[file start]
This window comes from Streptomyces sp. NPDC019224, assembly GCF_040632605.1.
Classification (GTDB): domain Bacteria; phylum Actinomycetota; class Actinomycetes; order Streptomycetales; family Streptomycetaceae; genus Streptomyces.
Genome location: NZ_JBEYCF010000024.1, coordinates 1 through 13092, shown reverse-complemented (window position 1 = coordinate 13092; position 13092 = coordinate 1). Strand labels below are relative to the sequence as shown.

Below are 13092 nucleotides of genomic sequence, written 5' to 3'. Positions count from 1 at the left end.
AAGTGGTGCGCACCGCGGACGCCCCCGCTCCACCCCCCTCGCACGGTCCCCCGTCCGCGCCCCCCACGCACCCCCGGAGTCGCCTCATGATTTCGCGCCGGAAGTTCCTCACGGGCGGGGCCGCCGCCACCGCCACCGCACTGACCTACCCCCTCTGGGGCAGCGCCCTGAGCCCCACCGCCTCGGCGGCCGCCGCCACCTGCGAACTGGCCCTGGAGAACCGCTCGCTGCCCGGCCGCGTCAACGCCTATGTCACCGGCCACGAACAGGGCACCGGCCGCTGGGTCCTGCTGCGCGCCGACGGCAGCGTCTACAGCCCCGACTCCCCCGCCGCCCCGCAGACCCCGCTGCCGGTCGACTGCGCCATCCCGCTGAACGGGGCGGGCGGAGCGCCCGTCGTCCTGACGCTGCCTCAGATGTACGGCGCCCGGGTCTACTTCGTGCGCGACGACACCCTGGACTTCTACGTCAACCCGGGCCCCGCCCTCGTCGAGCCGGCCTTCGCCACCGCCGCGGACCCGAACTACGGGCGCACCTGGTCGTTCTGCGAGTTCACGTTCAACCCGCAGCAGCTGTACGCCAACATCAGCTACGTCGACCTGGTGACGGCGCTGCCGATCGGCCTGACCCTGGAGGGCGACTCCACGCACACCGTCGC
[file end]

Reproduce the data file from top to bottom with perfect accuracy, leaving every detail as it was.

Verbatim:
This window comes from Streptomyces sp. NPDC019224, assembly GCF_040632605.1.
Classification (GTDB): domain Bacteria; phylum Actinomycetota; class Actinomycetes; order Streptomycetales; family Streptomycetaceae; genus Streptomyces.
Genome location: NZ_JBEYCF010000024.1, coordinates 1 through 13092, shown reverse-complemented (window position 1 = coordinate 13092; position 13092 = coordinate 1). Strand labels below are relative to the sequence as shown.

Below are 13092 nucleotides of genomic sequence, written 5' to 3'. Positions count from 1 at the left end.
AAGTGGTGCGCACCGCGGACGCCCCCGCTCCACCCCCCTCGCACGGTCCCCCGTCCGCGCCCCCCACGCACCCCCGGAGTCGCCTCATGATTTCGCGCCGGAAGTTCCTCACGGGCGGGGCCGCCGCCACCGCCACCGCACTGACCTACCCCCTCTGGGGCAGCGCCCTGAGCCCCACCGCCTCGGCGGCCGCCGCCACCTGCGAACTGGCCCTGGAGAACCGCTCGCTGCCCGGCCGCGTCAACGCCTATGTCACCGGCCACGAACAGGGCACCGGCCGCTGGGTCCTGCTGCGCGCCGACGGCAGCGTCTACAGCCCCGACTCCCCCGCCGCCCCGCAGACCCCGCTGCCGGTCGACTGCGCCATCCCGCTGAACGGGGCGGGCGGAGCGCCCGTCGTCCTGACGCTGCCTCAGATGTACGGCGCCCGGGTCTACTTCGTGCGCGACGACACCCTGGACTTCTACGTCAACCCGGGCCCCGCCCTCGTCGAGCCGGCCTTCGCCACCGCCGCGGACCCGAACTACGGGCGCACCTGGTCGTTCTGCGAGTTCACGTTCAACCCGCAGCAGCTGTACGCCAACATCAGCTACGTCGACCTGGTGACGGCGCTGCCGATCGGCCTGACCCTGGAGGGCGACTCCACGCACACCGTCGC